These notes are from Sigurd Rascher’s press kit in the 1950s.
"Born in the first century of the Saxophone in Europe. Lived for some time without making contact with the chief item of my later exploits. A delay, as inexplicable as unexcusable.
Studied Clarinet & Piano at Academy of Music in Stuttgart, until lack of funds terminated this development. At that time a friend suggested to support myself, playing the Saxophone, “because it is the easiest instrument”. Young and lighthearted, I believed this and joined a danceband, proud possessor of a pawn-shop relic. After a few years the glamor of the night club tasted stale. Teaching shop and music in a school was far more satisfactory. And there was time to practise.
A thorough absence of knowledge of “what can and what can not be done” on the Saxophone imbued me with a desire to try everything, however improbable it seemed. Thus my experiments to extend the range of the instrument beyond the traditional two and one-half octaves. My adventures into instrumental no-man’s land were not always as interesting to the landlady as they were to me. Frequently, a quick change of habitat saved me from the attacks of irrate house-neighbors. But unfettered curiosity led me eventually to a systematic method of playing fully 4 octaves, without changing a single key, nor adding any. No one before me had done this. Today, 25 years later, some of the more ambitious players are beginning to follow my lead.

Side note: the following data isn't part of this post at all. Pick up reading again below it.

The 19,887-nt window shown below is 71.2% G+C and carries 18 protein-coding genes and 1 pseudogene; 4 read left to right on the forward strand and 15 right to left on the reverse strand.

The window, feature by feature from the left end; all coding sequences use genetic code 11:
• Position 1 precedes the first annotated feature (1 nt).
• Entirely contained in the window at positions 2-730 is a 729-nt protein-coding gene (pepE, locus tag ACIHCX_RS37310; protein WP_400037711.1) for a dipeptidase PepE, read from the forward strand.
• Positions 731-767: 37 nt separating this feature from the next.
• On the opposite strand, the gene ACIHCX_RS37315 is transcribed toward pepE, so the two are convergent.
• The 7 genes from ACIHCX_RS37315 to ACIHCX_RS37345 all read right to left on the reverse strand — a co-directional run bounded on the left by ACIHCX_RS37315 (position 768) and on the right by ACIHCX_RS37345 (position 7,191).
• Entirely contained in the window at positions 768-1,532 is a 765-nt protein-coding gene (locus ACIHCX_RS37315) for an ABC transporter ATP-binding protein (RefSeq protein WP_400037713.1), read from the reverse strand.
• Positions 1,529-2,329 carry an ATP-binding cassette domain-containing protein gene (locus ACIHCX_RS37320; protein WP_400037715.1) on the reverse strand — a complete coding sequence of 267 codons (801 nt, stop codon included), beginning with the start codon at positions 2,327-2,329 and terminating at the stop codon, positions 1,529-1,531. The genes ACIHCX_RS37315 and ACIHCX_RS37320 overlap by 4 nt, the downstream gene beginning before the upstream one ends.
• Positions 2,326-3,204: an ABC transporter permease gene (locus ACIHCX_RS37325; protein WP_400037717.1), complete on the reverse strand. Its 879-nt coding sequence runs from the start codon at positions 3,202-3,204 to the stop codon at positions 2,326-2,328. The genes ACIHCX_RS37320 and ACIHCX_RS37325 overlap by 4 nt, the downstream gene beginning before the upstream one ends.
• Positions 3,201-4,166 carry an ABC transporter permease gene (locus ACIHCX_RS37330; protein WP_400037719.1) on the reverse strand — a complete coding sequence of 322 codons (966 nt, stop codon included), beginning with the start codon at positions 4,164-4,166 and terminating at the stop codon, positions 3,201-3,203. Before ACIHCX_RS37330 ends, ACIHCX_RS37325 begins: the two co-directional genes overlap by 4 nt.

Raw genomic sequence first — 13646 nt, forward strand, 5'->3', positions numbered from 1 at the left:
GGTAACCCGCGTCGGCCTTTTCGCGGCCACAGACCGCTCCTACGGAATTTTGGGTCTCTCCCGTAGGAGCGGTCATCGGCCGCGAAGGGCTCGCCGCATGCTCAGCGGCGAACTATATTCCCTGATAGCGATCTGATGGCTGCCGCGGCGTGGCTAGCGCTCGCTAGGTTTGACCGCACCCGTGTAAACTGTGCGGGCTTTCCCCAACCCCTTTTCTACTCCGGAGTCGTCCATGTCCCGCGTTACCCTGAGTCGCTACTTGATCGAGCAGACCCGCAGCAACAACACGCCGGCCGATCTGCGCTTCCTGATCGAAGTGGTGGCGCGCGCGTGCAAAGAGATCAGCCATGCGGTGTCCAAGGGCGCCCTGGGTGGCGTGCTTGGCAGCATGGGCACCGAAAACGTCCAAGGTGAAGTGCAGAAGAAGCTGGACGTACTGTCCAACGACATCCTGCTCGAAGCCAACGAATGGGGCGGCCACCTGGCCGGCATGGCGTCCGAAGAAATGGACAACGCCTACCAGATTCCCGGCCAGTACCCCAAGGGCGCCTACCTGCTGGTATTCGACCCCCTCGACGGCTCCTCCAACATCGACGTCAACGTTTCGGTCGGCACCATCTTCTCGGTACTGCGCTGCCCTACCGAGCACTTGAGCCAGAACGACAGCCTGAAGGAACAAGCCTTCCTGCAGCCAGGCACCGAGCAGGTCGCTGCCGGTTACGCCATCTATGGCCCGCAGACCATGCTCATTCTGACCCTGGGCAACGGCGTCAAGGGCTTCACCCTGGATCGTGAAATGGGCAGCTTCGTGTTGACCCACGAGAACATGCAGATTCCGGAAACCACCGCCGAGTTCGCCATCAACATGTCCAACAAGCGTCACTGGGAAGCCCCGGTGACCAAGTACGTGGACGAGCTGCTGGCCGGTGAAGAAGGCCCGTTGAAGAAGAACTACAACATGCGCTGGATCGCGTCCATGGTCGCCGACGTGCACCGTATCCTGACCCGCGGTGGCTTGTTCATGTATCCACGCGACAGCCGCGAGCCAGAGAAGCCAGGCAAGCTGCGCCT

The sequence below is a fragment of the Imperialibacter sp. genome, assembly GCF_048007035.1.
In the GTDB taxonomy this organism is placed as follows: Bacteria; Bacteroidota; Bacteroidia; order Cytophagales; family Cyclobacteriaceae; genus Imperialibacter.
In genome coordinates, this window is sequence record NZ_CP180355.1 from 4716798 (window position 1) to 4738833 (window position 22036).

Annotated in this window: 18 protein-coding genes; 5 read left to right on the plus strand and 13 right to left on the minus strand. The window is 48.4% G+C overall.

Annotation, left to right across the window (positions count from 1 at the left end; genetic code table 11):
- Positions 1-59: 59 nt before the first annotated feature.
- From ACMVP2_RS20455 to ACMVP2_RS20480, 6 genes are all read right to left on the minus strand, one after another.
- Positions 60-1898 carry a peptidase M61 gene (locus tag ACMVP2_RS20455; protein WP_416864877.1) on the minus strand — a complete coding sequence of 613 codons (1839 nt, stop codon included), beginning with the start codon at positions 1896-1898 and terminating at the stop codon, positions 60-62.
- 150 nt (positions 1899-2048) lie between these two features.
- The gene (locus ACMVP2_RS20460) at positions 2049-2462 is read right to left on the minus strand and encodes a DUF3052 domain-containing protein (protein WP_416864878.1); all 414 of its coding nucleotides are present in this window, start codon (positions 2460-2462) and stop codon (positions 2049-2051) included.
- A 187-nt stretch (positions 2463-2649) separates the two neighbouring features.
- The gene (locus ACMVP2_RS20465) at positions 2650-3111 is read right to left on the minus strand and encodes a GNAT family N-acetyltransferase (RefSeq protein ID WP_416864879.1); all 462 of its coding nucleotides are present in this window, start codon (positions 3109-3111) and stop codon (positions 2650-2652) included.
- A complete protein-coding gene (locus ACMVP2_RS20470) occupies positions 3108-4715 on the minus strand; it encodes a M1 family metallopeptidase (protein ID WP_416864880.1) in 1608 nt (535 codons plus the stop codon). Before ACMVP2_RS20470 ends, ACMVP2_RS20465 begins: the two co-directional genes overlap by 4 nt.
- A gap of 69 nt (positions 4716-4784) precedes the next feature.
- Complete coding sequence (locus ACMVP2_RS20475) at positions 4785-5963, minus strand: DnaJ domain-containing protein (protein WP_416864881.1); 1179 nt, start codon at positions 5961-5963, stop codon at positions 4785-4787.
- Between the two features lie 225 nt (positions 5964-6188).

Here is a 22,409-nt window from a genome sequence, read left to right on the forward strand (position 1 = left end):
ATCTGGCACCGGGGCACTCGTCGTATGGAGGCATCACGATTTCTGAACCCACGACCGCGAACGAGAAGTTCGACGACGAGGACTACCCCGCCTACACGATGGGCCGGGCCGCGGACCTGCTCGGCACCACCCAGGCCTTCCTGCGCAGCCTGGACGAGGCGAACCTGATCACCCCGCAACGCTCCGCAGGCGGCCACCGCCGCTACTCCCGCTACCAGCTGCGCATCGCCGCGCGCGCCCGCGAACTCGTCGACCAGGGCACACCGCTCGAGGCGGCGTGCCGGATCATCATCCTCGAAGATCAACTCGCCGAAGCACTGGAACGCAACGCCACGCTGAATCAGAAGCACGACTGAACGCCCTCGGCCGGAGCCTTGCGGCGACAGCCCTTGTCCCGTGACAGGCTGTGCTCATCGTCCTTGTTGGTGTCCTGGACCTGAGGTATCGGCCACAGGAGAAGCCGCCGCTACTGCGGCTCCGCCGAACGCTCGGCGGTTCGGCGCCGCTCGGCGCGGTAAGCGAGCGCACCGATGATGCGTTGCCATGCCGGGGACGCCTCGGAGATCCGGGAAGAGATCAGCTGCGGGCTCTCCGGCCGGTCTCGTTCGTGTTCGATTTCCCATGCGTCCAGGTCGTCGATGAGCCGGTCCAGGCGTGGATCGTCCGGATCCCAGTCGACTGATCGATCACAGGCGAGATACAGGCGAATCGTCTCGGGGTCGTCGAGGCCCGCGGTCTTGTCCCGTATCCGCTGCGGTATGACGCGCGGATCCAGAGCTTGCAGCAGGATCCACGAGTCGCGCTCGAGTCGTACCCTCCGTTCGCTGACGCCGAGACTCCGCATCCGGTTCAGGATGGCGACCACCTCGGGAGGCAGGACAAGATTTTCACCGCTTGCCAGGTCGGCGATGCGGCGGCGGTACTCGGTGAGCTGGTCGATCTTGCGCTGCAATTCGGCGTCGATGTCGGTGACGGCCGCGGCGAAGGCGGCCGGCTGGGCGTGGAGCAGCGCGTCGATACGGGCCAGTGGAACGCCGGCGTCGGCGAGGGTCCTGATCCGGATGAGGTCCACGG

In 1933 I was called to head a Saxophone class, established especially for me, at the Royal Danish Academy of Music in Copenhagen. Within the year, I joined in a similar capacity the faculty of the Conservatory of Music in Malmo, Sweden. Teaching at these two institutions as well as concertising throughout Europe kept me busy for a few years. I appeared with most of the top orchestras, as well as the smaller ones, as soloist (Berlin Philharmonic, Royal Philharmonic London, BBC Symphony, Prague Philharmonic, Concertgebouw, Warsaw Radio Orchestra, Tonhalle Zurich, Budapest Symphony, etc., in all: over 200).
Ever since beginning to concertise, the lack of original literature compelled me to encourage composers to write for my instrument. Many of them responded enthusiastically, dedicating Concerti, Sonatas, Suites, etc. to me. (Glazounov, Ibert, Coates, Larsson, Jacobi, Hindemith...) The Concerti by Ibert and Glazounov are already counted by musical connoisseurs among the “classics” of the instrument’s literature.
Toured Australia in 1938 and auditioned on return to Europe for Koussevitzki in Boston and Barbirolli in NY. American debut with Boston Symphony and NY Philharmonic in October 1939. Lived in USA ever since. Very active in Music Education throughout the nation, and concertising in every state. 3 tours to Europe since the war, on of them 74 concerts in 7 weeks.
Living with family on large acreage in NY’s beautiful upstate hill country. Studying new works, written for me by young American composers, and working on a book on the Saxophone, as well as a new film, between tours of playing, lecturing and recording."